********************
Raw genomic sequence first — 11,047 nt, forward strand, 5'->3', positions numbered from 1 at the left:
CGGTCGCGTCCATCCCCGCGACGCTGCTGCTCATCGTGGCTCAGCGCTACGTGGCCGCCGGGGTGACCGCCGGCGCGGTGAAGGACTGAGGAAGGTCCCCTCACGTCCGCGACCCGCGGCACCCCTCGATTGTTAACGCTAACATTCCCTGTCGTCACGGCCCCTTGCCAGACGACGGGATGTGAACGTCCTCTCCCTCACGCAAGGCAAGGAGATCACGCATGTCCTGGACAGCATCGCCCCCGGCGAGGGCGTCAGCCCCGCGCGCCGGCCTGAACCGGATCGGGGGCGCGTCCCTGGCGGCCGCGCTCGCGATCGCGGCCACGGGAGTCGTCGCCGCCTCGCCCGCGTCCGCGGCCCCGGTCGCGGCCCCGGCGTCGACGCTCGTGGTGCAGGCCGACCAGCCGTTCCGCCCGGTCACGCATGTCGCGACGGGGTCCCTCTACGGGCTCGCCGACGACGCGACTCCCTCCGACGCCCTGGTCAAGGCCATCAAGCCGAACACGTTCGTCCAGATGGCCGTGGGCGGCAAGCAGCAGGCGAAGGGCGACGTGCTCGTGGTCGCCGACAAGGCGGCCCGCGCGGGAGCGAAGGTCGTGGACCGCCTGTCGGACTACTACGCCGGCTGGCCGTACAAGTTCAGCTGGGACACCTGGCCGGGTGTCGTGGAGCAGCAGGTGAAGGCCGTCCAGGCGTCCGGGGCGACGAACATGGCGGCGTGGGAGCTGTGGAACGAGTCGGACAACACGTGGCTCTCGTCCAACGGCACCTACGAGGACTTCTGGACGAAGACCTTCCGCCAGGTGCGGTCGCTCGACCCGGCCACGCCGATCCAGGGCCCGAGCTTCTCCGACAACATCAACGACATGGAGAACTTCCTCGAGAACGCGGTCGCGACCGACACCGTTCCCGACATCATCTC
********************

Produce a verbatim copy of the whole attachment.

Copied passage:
Raw genomic sequence first — 11,047 nt, forward strand, 5'->3', positions numbered from 1 at the left:
CGGTCGCGTCCATCCCCGCGACGCTGCTGCTCATCGTGGCTCAGCGCTACGTGGCCGCCGGGGTGACCGCCGGCGCGGTGAAGGACTGAGGAAGGTCCCCTCACGTCCGCGACCCGCGGCACCCCTCGATTGTTAACGCTAACATTCCCTGTCGTCACGGCCCCTTGCCAGACGACGGGATGTGAACGTCCTCTCCCTCACGCAAGGCAAGGAGATCACGCATGTCCTGGACAGCATCGCCCCCGGCGAGGGCGTCAGCCCCGCGCGCCGGCCTGAACCGGATCGGGGGCGCGTCCCTGGCGGCCGCGCTCGCGATCGCGGCCACGGGAGTCGTCGCCGCCTCGCCCGCGTCCGCGGCCCCGGTCGCGGCCCCGGCGTCGACGCTCGTGGTGCAGGCCGACCAGCCGTTCCGCCCGGTCACGCATGTCGCGACGGGGTCCCTCTACGGGCTCGCCGACGACGCGACTCCCTCCGACGCCCTGGTCAAGGCCATCAAGCCGAACACGTTCGTCCAGATGGCCGTGGGCGGCAAGCAGCAGGCGAAGGGCGACGTGCTCGTGGTCGCCGACAAGGCGGCCCGCGCGGGAGCGAAGGTCGTGGACCGCCTGTCGGACTACTACGCCGGCTGGCCGTACAAGTTCAGCTGGGACACCTGGCCGGGTGTCGTGGAGCAGCAGGTGAAGGCCGTCCAGGCGTCCGGGGCGACGAACATGGCGGCGTGGGAGCTGTGGAACGAGTCGGACAACACGTGGCTCTCGTCCAACGGCACCTACGAGGACTTCTGGACGAAGACCTTCCGCCAGGTGCGGTCGCTCGACCCGGCCACGCCGATCCAGGGCCCGAGCTTCTCCGACAACATCAACGACATGGAGAACTTCCTCGAGAACGCGGTCGCGACCGACACCGTTCCCGACATCATCTC